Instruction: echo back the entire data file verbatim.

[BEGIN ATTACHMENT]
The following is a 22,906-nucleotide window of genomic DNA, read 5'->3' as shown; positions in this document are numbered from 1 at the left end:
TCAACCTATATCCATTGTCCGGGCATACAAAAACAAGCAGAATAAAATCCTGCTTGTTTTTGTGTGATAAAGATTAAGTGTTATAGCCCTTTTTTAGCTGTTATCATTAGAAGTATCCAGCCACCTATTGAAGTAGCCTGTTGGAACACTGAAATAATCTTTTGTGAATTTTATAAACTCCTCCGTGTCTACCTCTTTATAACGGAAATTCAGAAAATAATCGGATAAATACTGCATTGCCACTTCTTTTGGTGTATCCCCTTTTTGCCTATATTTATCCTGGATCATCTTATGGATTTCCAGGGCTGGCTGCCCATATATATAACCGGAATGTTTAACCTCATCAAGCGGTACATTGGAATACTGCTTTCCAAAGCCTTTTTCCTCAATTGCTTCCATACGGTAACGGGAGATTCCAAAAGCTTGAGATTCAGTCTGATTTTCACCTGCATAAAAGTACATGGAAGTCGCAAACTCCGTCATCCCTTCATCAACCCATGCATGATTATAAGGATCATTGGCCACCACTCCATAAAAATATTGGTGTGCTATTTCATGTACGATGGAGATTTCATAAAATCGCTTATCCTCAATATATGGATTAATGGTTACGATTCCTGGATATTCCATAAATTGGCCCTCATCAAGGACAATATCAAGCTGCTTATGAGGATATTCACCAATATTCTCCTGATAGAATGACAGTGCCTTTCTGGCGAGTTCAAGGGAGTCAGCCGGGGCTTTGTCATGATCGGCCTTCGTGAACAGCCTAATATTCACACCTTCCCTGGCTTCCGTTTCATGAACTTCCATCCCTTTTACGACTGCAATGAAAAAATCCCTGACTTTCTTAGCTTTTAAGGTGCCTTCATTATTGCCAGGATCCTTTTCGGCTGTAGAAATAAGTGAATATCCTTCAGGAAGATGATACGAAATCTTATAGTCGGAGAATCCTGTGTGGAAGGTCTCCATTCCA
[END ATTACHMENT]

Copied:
The following is a 22,906-nucleotide window of genomic DNA, read 5'->3' as shown; positions in this document are numbered from 1 at the left end:
TCAACCTATATCCATTGTCCGGGCATACAAAAACAAGCAGAATAAAATCCTGCTTGTTTTTGTGTGATAAAGATTAAGTGTTATAGCCCTTTTTTAGCTGTTATCATTAGAAGTATCCAGCCACCTATTGAAGTAGCCTGTTGGAACACTGAAATAATCTTTTGTGAATTTTATAAACTCCTCCGTGTCTACCTCTTTATAACGGAAATTCAGAAAATAATCGGATAAATACTGCATTGCCACTTCTTTTGGTGTATCCCCTTTTTGCCTATATTTATCCTGGATCATCTTATGGATTTCCAGGGCTGGCTGCCCATATATATAACCGGAATGTTTAACCTCATCAAGCGGTACATTGGAATACTGCTTTCCAAAGCCTTTTTCCTCAATTGCTTCCATACGGTAACGGGAGATTCCAAAAGCTTGAGATTCAGTCTGATTTTCACCTGCATAAAAGTACATGGAAGTCGCAAACTCCGTCATCCCTTCATCAACCCATGCATGATTATAAGGATCATTGGCCACCACTCCATAAAAATATTGGTGTGCTATTTCATGTACGATGGAGATTTCATAAAATCGCTTATCCTCAATATATGGATTAATGGTTACGATTCCTGGATATTCCATAAATTGGCCCTCATCAAGGACAATATCAAGCTGCTTATGAGGATATTCACCAATATTCTCCTGATAGAATGACAGTGCCTTTCTGGCGAGTTCAAGGGAGTCAGCCGGGGCTTTGTCATGATCGGCCTTCGTGAACAGCCTAATATTCACACCTTCCCTGGCTTCCGTTTCATGAACTTCCATCCCTTTTACGACTGCAATGAAAAAATCCCTGACTTTCTTAGCTTTTAAGGTGCCTTCATTATTGCCAGGATCCTTTTCGGCTGTAGAAATAAGTGAATATCCTTCAGGAAGATGATACGAAATCTTATAGTCGGAGAATCCTGTGTGGAAGGTCTCCATTCCA